Tuesday, May 15, 2007

Will current university system survive in 10 years?

I am always a big fan about thinking how to make everything works better and differently. And I am a firm believer that different things always mean good. For example,I fully support both Hilary and Obama even though I am not a democrat. Why? Because they will both make a historical moment in the American history, either the first female president or the first black president. Well, back to the topic, will current university system be able to survive in next 10 years?

I had experienced both university system in China and in US. And I see there are a few critical problems:

1. Customer vs. Student.

University is the only place where I won't be treated fully as a valuable customer like in any other business after I paid a hefty amount of money. Forget elementary school or high school or even undergraduate study since most of them it's your parent paying the cost. Graduate study would be the most appropriate segment to look at . As an MBA student, had you ever experienced the same customer service as with other business? Yes, professors are professors but also remind you it's my tuition fee paying part of their salary.

2. One-for-all vs. customization

We all experienced that kind of student life: sitting in a class with at least 10+ students, no matter case-based or lecture-based environment. Everyone prays for a good professor. If I am paying the same amount of money, why I can't get the same professor as the others in a different section? I have no interest to learn six sigma then why I still need to pay for the class? There aren't enough professors or professors have limited time. How about this? Everyone can select the professor he or she wants for certain course. The more student a professor have, the higher salary that professor would get without increasing the $ student pay for. If Professor A isn't as good as Professor B, why they should receive the same salary? Tenure may be great for academic research but sucks for any job. Babson MBAs, you know what I am talking about.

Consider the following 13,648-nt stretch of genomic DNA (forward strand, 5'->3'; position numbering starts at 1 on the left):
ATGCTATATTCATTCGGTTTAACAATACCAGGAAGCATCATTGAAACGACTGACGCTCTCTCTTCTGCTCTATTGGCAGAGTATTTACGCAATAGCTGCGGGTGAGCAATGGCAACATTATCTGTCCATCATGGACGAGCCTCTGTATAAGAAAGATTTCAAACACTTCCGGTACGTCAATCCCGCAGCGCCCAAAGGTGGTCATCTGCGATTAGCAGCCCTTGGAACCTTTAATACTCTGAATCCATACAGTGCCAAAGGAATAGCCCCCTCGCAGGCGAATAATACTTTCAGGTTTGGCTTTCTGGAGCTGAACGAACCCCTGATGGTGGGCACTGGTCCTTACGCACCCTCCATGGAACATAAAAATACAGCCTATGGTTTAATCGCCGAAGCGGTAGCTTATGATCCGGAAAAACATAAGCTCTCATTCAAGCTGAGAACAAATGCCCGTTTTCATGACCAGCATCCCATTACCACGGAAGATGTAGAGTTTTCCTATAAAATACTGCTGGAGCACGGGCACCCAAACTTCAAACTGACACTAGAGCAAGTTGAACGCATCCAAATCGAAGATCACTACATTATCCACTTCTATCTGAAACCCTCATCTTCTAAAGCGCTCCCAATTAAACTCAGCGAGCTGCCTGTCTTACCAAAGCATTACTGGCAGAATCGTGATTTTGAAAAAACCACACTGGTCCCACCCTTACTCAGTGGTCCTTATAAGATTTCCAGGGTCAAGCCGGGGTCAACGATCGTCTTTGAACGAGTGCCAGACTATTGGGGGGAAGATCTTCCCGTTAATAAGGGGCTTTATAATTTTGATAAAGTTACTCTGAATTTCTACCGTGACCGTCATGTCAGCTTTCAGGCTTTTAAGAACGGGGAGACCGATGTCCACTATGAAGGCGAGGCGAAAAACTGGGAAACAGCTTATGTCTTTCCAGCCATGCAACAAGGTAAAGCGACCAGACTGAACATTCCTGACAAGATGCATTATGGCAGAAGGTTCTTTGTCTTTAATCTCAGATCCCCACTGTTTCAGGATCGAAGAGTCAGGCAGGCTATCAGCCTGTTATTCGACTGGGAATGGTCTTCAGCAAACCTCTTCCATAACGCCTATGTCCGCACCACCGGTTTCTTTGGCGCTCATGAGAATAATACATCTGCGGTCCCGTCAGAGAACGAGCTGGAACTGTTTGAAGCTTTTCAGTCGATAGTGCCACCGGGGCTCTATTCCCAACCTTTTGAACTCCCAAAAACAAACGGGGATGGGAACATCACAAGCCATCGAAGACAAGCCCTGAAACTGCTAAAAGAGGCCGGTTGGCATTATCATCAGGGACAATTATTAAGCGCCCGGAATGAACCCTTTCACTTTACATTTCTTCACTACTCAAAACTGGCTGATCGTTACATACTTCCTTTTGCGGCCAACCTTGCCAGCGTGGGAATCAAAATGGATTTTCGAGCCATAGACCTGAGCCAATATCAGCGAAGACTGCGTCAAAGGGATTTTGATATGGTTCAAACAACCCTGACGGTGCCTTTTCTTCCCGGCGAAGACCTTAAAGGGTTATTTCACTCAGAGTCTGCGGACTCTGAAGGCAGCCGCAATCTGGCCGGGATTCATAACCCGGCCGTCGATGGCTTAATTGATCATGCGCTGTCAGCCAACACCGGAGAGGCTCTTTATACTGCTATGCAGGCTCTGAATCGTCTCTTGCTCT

3. Niche, Niche, Niche, with Internet.

Everyone is different so is every professor, even for professors teaching the same course. Tom maybe great in teaching Macroeconomics of developed nations while John may be great in developing nations. Instead of compromise, why can't I either select the professor I prefer or just learn the best part of each? It's both good for the professors since generally people doing the best in the field they enjoy the most and for students since we can get the best of breed. With Internet, it's very possible. Both Tom and John could publish their podcast or video clips etc or skype-based class. It won't let many professors lost their job. Rather, it will give every professor an opportunity to develop a best niche to focus on. How about teaching marketing classs for Chinese MBA students who want to sell enterprise software in Canada? How about teaching finance for students who prefer professors previous had worked in public accounting firms? Just like Internet itself, variety is the beauty.



It may sound disruptive but I don't think there is anything in the world could avoid change. No way.


Just posted this idea to Ignite Boston! organized by O'Reilly Media. See how it goes.

http://events.oreilly.com/pub/e/736


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1 comment:

Scott Berkun said...

Great topic - found you on the Ignite speaker list. Look forward to your talk next week.